We determined that tool control drawings were needed to ensure that the required modifications were performed in the same manner each and every time. Cutting tools that required modification were assigned part numbers to correspond with a specific drawing. Tool control provides a means to purchase, stock, modify, and inspect cutting tools to ensure consistency.

During both the early development phase of the program and during production, it's critical to have in-house tool-grinding expertise to work with machinists and manufacturing engineers to develop the proper tool geometries. It was through much trial and error that we determined the final tool configurations that became part of the tool-control drawings.

When we considered outsourcing the bulk of our grinding requirements, it became apparent that there were significant differences in the quality of the product we were getting from the outside versus the consistency of quality we were receiving from our own grinder personnel. The value of an experienced tool and cutter grinder cannot be overstated. Subtle differences in edge preparation derived through years of training are the key to our continuing success.

Process control discipline is vital. Controls on the manufacturing process are critical in the propulsion components business. Reaction control valves are "one mission" devices. Operational use, with high-flame-temperature gas flowing through the valves at high pressure, is usually a destructive event. It is not unusual for a valve to perform flawlessly during a hot firing, then crack, deform, or suffer metallurgical degradation during post-firing cooldown. Therefore, it's not permissible to subject each valve to operational conditions as part of the acceptance-testing process.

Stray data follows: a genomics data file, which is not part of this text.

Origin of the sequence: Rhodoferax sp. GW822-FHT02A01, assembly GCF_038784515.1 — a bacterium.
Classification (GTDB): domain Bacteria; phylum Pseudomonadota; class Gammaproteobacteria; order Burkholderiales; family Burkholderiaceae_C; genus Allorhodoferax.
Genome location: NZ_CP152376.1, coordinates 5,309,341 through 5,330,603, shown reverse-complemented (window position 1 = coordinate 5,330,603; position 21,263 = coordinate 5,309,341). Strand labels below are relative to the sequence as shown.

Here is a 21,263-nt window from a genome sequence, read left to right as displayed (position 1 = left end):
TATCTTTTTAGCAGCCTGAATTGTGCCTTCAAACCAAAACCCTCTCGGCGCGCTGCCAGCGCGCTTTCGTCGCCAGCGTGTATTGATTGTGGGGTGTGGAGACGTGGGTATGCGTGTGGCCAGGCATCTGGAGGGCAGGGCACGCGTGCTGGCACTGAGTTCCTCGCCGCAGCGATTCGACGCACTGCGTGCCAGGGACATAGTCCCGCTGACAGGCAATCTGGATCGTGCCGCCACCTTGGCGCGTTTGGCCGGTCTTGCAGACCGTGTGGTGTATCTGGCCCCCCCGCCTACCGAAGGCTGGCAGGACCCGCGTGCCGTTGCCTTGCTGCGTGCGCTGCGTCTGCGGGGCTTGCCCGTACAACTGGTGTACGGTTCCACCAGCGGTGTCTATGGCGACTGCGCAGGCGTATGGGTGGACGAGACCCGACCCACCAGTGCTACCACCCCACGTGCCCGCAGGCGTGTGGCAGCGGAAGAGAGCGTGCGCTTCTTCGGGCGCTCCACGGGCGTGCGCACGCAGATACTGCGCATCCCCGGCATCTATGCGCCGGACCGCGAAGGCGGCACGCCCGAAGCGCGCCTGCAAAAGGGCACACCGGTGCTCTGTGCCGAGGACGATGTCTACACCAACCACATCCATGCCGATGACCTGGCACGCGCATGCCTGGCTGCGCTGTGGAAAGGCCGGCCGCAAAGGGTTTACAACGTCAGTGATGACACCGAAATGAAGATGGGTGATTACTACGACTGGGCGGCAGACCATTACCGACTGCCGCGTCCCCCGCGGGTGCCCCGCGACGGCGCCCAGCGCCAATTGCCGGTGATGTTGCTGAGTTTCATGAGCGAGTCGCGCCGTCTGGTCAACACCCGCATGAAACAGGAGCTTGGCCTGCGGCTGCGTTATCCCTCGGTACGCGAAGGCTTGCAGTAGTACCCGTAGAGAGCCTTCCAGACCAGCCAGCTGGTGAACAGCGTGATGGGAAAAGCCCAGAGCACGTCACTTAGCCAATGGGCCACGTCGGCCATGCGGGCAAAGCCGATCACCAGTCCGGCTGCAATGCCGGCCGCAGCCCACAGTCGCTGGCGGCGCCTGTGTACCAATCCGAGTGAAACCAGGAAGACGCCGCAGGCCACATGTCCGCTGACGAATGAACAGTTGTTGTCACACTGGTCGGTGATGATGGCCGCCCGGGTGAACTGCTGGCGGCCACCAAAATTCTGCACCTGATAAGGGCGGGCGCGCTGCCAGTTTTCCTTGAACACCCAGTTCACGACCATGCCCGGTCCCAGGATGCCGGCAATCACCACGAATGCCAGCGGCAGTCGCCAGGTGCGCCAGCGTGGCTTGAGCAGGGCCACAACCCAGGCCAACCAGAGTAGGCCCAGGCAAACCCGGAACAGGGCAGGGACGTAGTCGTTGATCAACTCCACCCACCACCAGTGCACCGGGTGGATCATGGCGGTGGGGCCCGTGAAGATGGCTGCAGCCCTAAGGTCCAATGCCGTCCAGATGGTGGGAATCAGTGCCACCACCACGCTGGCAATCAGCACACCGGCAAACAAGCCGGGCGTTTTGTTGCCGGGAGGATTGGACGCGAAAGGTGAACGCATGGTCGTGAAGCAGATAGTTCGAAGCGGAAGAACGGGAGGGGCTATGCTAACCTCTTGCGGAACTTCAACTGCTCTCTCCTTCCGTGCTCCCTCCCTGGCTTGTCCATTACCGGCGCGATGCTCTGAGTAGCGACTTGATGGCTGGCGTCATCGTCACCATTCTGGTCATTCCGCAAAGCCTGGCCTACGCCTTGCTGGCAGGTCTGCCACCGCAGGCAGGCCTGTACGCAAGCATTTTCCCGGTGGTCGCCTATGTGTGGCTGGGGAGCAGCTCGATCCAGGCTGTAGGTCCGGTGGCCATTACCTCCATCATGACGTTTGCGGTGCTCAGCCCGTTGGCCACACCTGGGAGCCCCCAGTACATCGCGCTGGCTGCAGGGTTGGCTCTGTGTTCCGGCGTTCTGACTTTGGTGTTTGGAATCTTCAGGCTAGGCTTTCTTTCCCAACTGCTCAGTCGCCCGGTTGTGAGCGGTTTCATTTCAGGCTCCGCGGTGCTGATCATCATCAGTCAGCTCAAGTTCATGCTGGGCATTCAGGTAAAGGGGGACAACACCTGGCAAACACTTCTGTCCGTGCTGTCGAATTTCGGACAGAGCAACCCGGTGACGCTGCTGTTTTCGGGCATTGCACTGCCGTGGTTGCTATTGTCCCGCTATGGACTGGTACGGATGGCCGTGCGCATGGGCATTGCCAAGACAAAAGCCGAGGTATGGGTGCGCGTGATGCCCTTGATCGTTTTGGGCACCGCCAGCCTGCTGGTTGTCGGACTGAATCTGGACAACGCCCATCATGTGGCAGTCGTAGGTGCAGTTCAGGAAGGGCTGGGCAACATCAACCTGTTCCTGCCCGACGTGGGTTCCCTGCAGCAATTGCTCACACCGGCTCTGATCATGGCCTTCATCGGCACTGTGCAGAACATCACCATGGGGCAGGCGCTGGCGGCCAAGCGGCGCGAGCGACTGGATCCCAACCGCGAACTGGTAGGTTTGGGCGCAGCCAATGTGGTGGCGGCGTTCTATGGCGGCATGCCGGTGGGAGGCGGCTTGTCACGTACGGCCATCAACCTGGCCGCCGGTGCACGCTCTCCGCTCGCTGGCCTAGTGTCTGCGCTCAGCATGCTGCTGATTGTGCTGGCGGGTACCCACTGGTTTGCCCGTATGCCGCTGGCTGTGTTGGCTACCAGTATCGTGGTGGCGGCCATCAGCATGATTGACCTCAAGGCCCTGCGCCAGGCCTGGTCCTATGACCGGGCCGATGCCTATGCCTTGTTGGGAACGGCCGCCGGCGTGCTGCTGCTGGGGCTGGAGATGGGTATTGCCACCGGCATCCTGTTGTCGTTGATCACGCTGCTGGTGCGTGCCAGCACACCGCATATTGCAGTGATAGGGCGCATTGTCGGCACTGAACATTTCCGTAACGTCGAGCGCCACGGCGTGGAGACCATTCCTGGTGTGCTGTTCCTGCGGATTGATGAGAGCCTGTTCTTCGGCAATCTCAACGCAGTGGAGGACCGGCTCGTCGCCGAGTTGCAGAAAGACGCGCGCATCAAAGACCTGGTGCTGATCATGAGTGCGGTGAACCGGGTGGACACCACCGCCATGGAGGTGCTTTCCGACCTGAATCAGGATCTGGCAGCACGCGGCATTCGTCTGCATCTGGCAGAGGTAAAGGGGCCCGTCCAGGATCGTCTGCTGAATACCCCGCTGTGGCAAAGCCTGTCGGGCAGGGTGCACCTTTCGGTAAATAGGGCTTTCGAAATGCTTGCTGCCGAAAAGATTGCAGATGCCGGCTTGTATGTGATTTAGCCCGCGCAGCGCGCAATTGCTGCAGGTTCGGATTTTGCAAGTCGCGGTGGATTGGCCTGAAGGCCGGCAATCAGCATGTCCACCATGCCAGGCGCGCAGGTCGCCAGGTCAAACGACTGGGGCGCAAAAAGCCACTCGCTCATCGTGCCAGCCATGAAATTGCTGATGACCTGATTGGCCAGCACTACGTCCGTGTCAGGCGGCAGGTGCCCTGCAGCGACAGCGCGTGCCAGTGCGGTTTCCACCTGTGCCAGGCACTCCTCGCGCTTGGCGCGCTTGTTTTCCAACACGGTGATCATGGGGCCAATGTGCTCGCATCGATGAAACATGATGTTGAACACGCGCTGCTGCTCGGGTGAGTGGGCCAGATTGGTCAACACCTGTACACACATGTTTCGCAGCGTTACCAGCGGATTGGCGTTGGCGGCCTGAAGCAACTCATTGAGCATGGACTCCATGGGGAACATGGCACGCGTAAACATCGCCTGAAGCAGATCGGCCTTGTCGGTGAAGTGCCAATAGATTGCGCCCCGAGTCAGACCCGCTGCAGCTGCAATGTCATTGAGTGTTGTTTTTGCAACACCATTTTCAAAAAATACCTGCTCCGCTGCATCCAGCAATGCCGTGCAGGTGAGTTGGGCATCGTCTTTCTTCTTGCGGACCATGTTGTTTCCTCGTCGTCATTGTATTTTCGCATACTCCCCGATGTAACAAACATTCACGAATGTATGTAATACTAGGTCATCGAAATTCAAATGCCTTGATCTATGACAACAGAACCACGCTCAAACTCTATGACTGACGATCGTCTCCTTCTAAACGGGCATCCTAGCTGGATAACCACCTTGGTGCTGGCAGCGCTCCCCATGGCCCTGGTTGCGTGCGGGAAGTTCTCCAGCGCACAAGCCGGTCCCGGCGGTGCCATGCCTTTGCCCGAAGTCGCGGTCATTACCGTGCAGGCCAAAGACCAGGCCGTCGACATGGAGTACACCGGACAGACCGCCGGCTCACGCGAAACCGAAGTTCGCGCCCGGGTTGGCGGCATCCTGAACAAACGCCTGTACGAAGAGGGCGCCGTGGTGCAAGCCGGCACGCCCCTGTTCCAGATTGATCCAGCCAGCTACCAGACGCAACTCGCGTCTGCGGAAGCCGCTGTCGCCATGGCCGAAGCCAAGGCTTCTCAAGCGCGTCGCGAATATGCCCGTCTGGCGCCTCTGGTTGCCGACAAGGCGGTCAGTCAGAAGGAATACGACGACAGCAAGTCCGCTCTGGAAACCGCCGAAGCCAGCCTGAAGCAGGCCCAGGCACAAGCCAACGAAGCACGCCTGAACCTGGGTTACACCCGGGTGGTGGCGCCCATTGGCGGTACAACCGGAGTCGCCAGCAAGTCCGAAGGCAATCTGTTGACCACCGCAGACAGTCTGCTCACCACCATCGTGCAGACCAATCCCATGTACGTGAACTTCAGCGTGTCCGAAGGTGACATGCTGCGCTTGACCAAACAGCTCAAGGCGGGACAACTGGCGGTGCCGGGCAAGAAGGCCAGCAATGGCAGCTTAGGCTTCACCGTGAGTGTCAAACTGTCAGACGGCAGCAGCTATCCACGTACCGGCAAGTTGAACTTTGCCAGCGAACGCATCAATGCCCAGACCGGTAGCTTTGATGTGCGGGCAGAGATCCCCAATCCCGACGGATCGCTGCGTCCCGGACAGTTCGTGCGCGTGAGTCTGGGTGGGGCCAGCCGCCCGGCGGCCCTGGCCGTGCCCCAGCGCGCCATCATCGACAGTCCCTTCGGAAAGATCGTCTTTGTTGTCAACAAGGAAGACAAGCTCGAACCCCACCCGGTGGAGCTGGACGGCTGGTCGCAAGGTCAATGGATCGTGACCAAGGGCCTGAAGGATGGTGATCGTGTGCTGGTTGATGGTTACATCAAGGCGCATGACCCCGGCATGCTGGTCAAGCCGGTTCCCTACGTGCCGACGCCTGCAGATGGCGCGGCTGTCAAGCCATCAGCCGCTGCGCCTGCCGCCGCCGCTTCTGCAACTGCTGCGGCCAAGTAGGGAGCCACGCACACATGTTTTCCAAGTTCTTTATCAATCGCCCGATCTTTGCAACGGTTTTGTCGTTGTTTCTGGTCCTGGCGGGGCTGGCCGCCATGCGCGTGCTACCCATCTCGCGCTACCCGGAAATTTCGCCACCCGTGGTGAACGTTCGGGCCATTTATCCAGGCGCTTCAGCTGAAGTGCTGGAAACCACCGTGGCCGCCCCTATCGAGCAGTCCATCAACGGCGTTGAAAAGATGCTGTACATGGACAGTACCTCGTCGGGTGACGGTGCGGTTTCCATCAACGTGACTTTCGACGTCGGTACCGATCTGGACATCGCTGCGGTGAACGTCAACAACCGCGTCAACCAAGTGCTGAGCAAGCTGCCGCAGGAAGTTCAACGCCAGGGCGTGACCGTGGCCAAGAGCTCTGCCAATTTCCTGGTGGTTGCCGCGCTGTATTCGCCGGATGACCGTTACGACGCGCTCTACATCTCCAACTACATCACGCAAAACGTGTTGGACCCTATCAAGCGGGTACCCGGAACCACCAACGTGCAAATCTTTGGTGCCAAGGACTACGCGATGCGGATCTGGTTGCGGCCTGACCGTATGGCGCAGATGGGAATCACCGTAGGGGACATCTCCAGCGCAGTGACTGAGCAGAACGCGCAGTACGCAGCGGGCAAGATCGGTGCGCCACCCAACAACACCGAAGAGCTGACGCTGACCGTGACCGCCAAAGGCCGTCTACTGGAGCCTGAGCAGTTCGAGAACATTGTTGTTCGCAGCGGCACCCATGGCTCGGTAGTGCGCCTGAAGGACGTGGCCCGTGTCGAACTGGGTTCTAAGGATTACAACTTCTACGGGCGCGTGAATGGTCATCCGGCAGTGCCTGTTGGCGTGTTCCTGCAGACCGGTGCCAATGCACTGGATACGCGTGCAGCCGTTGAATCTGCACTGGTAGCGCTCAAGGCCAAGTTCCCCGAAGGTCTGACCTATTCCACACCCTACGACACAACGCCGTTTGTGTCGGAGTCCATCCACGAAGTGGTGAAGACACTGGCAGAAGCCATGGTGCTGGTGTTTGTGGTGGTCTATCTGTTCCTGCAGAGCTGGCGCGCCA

These rocket propulsion components present QA issues analogous to those found in drug manufacturing. The pill you take has never been taken by anyone else, so you are relying on the manufacturer's process controls to ensure that "your" pill matches the effectiveness and safety of the pills that were tested during development. In the same way, in-flight reliability of a hot-gas valve depends on its manufacturing process being exactly replicated, unit after unit. Once the product has been thoroughly designed and tested, each unit produced must possess the same pedigree as all the others. The required flight reliability is, of course, essentially 100%, and the only assurance that the unit meets this demand arises from the adoption of strict process controls. The controls define and monitor every operation that is performed in transforming raw stock into completed assemblies.